Harakeke Whetu (flax stars)


Staff have begun to whai whakaaro (spend time reflecting together) while learning about flax weaving harakeke whetu (flax stars).  

Each new star that is woven becomes a visible symbol of the care and honour we have provided to patients and their whānau.

As the year progresses, the number of stars nestled around our pounamu toanga 'Āhuru Mōwai' grows. 


The concept of weaving also captures the spiritual element which is embedded in all our working relationships as hospice staff. Through our work, we become the living expression of Te Kahu Pairuri  (the cloak of compassion) to all those we have contact with.

In Te Ao Maori, the art of weaving is a symbol of the way in which the most fundamental life forms knit together, evolve, and grow, and of life emerging within the movement of love given and love received.

As one flax strand is held in the hand, ready to be crisscrossed with another, the weaver says, "aroha atu", meaning "the love that goes forth."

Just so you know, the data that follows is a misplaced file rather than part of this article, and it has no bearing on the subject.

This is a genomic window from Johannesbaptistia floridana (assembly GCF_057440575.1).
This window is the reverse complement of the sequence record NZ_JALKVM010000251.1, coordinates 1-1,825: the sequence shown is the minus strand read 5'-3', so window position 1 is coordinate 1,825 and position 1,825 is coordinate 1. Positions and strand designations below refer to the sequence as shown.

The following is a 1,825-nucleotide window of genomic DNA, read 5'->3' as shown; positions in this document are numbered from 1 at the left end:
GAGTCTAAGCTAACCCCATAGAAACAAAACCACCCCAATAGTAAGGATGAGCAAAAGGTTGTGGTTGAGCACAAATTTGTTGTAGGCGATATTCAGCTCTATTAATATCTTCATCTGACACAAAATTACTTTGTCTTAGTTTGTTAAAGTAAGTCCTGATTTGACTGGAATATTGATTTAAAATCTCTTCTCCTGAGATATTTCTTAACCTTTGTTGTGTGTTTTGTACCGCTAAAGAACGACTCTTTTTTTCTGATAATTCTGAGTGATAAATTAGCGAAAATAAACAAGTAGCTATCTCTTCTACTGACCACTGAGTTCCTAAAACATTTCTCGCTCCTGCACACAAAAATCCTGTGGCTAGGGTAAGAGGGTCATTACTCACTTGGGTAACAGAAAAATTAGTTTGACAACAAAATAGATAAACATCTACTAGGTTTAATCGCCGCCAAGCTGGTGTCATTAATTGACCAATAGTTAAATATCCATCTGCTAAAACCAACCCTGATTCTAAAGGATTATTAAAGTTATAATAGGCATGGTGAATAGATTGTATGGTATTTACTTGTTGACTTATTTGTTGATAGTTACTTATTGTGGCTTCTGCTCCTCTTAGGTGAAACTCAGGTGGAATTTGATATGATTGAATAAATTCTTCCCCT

When the second flax strand is held in the other hand and placed across the first strand, the weaver says "aroha mai", meaning "the love that comes back". 

The spirituality being described here is that as love is sent out, so it returns to the sender. Love given and love received is a dynamic cycle which continually builds up and nourishes the giver and the recipient.


Aroha atu, aroha mai - given with love, received with love...

Mary Harker, Spiritual Co-ordinator; weaving and reflecting